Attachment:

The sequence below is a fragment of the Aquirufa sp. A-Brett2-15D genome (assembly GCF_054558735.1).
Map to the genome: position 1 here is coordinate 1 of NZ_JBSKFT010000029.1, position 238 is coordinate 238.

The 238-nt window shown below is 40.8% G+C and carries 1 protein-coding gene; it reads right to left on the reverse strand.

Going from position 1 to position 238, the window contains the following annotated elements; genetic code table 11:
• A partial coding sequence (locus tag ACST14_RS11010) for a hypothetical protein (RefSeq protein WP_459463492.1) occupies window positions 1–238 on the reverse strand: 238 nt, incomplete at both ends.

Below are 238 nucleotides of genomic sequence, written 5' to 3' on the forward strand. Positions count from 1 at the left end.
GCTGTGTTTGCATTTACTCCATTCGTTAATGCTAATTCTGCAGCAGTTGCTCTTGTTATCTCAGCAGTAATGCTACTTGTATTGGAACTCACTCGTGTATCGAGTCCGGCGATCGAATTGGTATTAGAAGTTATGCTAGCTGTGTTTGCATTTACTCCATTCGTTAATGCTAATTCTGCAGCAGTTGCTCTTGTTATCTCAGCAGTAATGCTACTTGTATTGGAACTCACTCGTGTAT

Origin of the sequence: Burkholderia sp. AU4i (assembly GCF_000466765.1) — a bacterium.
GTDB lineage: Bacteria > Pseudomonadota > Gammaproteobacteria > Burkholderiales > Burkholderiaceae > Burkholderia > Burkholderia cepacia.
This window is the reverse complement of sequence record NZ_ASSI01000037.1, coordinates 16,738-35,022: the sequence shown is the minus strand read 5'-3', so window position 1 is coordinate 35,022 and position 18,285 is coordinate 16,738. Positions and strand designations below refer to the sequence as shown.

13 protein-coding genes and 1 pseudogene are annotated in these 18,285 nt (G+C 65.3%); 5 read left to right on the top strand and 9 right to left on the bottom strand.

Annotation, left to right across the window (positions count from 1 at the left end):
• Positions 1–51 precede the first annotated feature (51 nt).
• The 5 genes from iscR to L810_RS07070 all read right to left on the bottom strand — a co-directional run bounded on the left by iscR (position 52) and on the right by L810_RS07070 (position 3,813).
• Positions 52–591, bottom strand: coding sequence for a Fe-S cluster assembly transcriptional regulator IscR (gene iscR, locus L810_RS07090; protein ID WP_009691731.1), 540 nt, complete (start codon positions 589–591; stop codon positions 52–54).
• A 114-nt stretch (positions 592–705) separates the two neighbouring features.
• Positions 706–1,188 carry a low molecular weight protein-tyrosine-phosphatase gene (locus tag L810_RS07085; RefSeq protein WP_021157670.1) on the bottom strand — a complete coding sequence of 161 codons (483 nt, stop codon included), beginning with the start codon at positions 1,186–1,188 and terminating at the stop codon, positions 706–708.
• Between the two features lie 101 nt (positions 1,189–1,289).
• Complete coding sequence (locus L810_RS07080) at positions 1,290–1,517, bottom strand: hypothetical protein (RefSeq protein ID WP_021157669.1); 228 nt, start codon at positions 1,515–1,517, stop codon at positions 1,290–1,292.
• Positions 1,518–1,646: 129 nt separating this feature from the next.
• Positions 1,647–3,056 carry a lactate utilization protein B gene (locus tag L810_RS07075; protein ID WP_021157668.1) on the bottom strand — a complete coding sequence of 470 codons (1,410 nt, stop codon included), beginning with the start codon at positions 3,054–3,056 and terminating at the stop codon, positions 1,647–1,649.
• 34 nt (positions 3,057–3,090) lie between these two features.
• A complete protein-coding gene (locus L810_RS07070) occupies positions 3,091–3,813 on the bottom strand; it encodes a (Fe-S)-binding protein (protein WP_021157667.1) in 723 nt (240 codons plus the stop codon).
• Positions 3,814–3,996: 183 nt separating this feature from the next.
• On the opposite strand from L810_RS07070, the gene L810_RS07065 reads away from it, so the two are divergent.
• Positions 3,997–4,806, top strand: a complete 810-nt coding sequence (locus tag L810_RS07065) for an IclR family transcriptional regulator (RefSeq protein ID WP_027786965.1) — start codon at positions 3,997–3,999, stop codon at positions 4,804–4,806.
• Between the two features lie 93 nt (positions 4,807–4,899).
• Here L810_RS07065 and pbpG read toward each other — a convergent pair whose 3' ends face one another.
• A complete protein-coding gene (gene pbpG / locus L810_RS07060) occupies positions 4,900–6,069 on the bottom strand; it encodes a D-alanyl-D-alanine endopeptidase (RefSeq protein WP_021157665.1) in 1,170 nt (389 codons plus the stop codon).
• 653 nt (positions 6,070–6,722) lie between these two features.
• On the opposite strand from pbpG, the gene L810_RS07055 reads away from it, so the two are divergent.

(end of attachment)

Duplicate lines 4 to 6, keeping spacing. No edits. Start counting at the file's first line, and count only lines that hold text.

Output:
Going from position 1 to position 238, the window contains the following annotated elements; genetic code table 11:
• A partial coding sequence (locus tag ACST14_RS11010) for a hypothetical protein (RefSeq protein WP_459463492.1) occupies window positions 1–238 on the reverse strand: 238 nt, incomplete at both ends.

Below are 238 nucleotides of genomic sequence, written 5' to 3' on the forward strand. Positions count from 1 at the left end.